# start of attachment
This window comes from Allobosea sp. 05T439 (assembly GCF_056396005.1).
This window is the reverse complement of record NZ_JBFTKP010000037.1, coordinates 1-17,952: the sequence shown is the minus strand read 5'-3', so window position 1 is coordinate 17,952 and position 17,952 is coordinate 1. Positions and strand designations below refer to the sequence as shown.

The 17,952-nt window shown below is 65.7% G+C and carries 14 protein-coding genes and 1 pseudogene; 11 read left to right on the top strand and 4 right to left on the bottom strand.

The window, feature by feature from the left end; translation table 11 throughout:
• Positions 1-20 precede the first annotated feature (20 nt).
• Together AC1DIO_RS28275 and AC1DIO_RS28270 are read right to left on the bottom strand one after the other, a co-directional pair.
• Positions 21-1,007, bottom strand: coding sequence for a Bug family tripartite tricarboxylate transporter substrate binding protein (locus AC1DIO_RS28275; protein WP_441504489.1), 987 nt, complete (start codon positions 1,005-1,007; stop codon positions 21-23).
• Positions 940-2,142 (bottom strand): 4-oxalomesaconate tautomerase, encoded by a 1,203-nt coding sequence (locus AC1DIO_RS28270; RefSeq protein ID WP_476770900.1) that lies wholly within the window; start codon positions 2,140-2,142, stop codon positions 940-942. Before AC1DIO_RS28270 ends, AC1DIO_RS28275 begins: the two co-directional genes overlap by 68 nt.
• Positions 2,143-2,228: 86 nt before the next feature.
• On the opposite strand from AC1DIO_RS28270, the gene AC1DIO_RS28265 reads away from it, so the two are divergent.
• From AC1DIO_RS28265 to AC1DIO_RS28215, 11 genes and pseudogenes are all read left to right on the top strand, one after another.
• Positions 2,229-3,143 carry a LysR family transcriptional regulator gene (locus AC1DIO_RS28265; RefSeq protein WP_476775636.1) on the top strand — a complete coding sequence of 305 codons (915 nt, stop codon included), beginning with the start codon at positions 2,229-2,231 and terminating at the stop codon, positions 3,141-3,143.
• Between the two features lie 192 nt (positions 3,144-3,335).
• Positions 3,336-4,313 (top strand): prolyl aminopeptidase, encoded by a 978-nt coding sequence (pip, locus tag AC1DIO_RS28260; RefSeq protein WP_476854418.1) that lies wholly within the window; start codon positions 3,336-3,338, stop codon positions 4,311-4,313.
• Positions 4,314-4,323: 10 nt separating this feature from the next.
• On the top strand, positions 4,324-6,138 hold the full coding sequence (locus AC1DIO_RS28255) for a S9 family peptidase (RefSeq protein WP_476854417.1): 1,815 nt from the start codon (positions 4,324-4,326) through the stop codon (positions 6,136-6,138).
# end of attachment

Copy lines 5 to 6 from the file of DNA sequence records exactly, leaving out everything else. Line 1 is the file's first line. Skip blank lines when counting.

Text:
• Positions 1-20 precede the first annotated feature (20 nt).
• Together AC1DIO_RS28275 and AC1DIO_RS28270 are read right to left on the bottom strand one after the other, a co-directional pair.